Pansy Wong resigns as MP

By Derek Cheng

Pansy Wong announces her resignation from Parliament this morning. Photo / Mark Mitchell
Pansy Wong announces her resignation from Parliament this morning. Photo / Mark Mitchell

Pansy Wong has announced her resignation from Parliament saying the row over her use of her travel perk has been an unfair distraction to the Government and she wants to concentrate on her family.

At a media conference in Wellington this morning, Mrs Wong said that after 14 years in Parliament, it was the right time to step down.

She said her parliamentary career had put too many constraints on her husband's pursuits.

"I've decided that this will no longer be the case."

She said she would now concentrate of "personal and family" time.

Mrs Wong said the allegations against her of improper taxpayer-funded travel was an unfair distraction to the Government

"I strongly refute those allegations and do not want to tie up the Government's and my time continuing to do so," she said.

"I want to ensure the National-led Government can progress its agenda without unnecessary distractions."

Mrs Wong said she was not leaned on to resign.

"This is a decision I've made alone, with my family."

National Leader John Key said it was Mrs Wong's decision to step down as an MP.

"I would like to recognise the long service and dedication Pansy has given the National Party as both a Cabinet Minister and Member of Parliament.

"Her commitment to Botany and ethnic communities all over New Zealand cannot be questioned and she will be missed."

Mrs Wong said her resignation will be effective from January 17, though her salary will stop before Christmas.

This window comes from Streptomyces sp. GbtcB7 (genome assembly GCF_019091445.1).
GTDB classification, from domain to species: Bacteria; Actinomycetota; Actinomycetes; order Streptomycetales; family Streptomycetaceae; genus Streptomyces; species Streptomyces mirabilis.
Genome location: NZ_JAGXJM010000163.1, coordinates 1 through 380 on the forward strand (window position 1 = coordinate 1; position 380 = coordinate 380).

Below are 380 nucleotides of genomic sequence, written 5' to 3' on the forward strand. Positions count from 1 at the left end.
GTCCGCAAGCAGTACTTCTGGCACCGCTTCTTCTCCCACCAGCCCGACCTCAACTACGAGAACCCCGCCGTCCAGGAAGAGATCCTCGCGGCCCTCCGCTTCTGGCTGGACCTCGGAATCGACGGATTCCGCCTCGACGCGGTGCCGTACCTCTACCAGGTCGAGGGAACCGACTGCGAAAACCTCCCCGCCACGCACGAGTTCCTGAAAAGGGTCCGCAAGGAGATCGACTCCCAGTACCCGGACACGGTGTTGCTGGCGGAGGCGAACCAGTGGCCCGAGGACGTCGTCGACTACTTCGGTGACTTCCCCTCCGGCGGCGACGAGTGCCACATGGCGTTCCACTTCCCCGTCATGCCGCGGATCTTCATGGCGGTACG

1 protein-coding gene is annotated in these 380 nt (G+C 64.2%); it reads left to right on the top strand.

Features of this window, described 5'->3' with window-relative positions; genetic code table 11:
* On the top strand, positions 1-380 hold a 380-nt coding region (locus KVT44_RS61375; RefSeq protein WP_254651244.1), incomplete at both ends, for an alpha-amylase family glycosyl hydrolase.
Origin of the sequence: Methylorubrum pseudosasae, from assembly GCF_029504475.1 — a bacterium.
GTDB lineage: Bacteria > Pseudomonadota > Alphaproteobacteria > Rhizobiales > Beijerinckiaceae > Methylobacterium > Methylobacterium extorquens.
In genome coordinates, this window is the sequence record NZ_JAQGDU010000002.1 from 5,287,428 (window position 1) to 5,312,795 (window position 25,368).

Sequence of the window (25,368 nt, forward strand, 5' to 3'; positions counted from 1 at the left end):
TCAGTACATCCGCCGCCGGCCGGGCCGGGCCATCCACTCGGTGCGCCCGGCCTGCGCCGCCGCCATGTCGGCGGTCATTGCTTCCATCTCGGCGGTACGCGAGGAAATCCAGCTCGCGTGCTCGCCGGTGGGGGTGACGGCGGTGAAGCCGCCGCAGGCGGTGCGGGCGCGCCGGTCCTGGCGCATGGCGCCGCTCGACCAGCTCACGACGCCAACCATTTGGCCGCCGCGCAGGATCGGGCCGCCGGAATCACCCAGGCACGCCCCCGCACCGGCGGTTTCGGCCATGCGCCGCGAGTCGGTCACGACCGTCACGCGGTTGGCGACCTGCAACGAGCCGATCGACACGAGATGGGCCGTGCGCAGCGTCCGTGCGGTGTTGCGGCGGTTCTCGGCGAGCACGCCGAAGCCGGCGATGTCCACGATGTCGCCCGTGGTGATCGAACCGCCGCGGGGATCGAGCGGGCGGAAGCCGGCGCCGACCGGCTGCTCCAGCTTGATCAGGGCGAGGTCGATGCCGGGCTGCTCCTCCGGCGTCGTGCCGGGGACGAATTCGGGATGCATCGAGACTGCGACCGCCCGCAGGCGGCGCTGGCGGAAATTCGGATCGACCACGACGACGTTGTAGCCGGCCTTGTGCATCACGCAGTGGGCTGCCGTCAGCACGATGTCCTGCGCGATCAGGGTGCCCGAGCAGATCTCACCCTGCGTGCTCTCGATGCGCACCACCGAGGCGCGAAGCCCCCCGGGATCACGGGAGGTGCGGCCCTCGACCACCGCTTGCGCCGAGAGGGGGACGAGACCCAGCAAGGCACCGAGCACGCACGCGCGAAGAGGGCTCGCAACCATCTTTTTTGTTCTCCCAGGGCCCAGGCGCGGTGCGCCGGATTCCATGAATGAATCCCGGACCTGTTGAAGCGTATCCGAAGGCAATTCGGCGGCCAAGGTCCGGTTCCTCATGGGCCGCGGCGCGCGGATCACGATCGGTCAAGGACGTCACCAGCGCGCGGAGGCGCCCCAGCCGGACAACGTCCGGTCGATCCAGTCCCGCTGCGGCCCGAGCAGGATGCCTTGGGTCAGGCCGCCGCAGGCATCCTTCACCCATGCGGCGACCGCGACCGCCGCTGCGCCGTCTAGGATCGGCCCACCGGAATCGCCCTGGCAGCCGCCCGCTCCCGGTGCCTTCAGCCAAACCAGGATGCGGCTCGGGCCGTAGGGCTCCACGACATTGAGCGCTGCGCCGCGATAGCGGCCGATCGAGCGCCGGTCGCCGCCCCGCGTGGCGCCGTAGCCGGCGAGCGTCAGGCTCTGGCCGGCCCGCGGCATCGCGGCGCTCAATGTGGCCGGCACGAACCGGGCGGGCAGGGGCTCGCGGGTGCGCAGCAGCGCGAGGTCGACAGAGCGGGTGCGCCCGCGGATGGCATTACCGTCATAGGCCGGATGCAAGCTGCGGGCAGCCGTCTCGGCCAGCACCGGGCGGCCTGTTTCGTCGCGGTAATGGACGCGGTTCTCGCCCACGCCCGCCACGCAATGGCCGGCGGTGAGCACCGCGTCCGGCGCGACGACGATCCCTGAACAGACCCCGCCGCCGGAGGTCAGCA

She said the past few weeks had given her time to reflect on her career.

"[It has given me the chance for] the first time in 14 years I have time to reflect on my future and I've decided that my family have paid a huge price because of my all consuming political pursuits, and the National Government should not be distracted."

Mrs Wong said she hoped to deliver her valedictory speech in Parliament this afternoon.

Botany byelection

Mrs Wong said she considered waiting to resign closer to the election, but the people of Botany deserved to an MP who could give 100 per cent to those people without the distractions of the allegations.

She said some of the response in her electorate had been supportive, and some had been critical but the decision to resign was a relief.

"I'm making the right decision for the electorate of Botany."

Party whips Chris Tremain and Jo Goodhew supported Mrs Wong at her press conference this morning.

Mr Key said a byelection for Mrs Wong's Botany seat would be held on March 5.

The last day for candidate nominations to be received will be February 8, he said.

The Herald understands that former Auckland City councillor and National Party Epsom electorate chairman Aaron Bhatnagar intends to put his name forward for the nomination.

The 34-year-old Remuera resident worked as a strategist for John Banks during his unsuccessful tilt at the Super City mayoralty.

Auckland councillor Jami-Lee Ross, who represents the Howick ward in the Super City and has been touted as a possible candidate, said he would be making an announcement before the end of the year, "but I'm not in a position to comment at this stage".

Travel perk investigation

Mrs Wong resigned as a Cabinet minister last month after it was revealed her husband Sammy could have conducted private business while on a taxpayer-subsidised overseas trip.

Rules around the perk which pays up to 90 per cent of MPs' and their spouses international travel, prohibit any private business activities during trips funded by it.

A Parliamentary Services inquiry ordered by Speaker Lockwood Smith cleared Mrs Wong and her husband of any serious misuse of taxpayer-funded travel perks.

The report by former public servant Hugh McPhail found the Wongs breached rules on use of the perk just once by conducting private business during a trip to China in 2008.

It found all other trips to China, where Mr Wong's business interests were limited to a hovercraft company, were taken for personal reasons, including a June 2005 trip to Fujian province he said was taken to search for family roots and meet relatives.

Mrs Wong apologised and paid back the $474 rebate for the China trip.

However Labour MP Pete Hodgson has been pushing for the Auditor-General to carry out an inquiry into Mrs Wong and her husband's use of the travel perk.

Auditor-General Lyn Provost said last week that she was looking into the matter but had yet to decide if an inquiry was needed.

- With NZHERALD STAFF

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